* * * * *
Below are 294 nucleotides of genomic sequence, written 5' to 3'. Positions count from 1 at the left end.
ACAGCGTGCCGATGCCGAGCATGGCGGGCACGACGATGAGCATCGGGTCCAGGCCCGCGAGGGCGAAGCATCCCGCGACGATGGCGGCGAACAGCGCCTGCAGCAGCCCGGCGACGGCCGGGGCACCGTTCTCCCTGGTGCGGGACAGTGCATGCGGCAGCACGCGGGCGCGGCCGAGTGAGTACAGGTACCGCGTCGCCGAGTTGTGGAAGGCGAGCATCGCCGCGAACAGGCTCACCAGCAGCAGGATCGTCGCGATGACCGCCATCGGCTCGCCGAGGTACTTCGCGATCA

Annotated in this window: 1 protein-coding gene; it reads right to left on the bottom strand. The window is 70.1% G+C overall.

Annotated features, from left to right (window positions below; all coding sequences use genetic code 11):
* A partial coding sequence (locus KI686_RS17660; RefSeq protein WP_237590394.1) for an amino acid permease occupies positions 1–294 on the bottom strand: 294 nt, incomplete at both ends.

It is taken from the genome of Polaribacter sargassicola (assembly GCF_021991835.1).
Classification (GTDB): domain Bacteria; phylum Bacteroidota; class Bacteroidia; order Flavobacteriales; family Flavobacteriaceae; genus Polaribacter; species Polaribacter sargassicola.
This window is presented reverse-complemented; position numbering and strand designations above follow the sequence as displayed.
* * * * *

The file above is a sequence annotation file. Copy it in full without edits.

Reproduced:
Below are 294 nucleotides of genomic sequence, written 5' to 3'. Positions count from 1 at the left end.
ACAGCGTGCCGATGCCGAGCATGGCGGGCACGACGATGAGCATCGGGTCCAGGCCCGCGAGGGCGAAGCATCCCGCGACGATGGCGGCGAACAGCGCCTGCAGCAGCCCGGCGACGGCCGGGGCACCGTTCTCCCTGGTGCGGGACAGTGCATGCGGCAGCACGCGGGCGCGGCCGAGTGAGTACAGGTACCGCGTCGCCGAGTTGTGGAAGGCGAGCATCGCCGCGAACAGGCTCACCAGCAGCAGGATCGTCGCGATGACCGCCATCGGCTCGCCGAGGTACTTCGCGATCA

Annotated in this window: 1 protein-coding gene; it reads right to left on the bottom strand. The window is 70.1% G+C overall.

Annotated features, from left to right (window positions below; all coding sequences use genetic code 11):
* A partial coding sequence (locus KI686_RS17660; RefSeq protein WP_237590394.1) for an amino acid permease occupies positions 1–294 on the bottom strand: 294 nt, incomplete at both ends.

It is taken from the genome of Polaribacter sargassicola (assembly GCF_021991835.1).
Classification (GTDB): domain Bacteria; phylum Bacteroidota; class Bacteroidia; order Flavobacteriales; family Flavobacteriaceae; genus Polaribacter; species Polaribacter sargassicola.
This window is presented reverse-complemented; position numbering and strand designations above follow the sequence as displayed.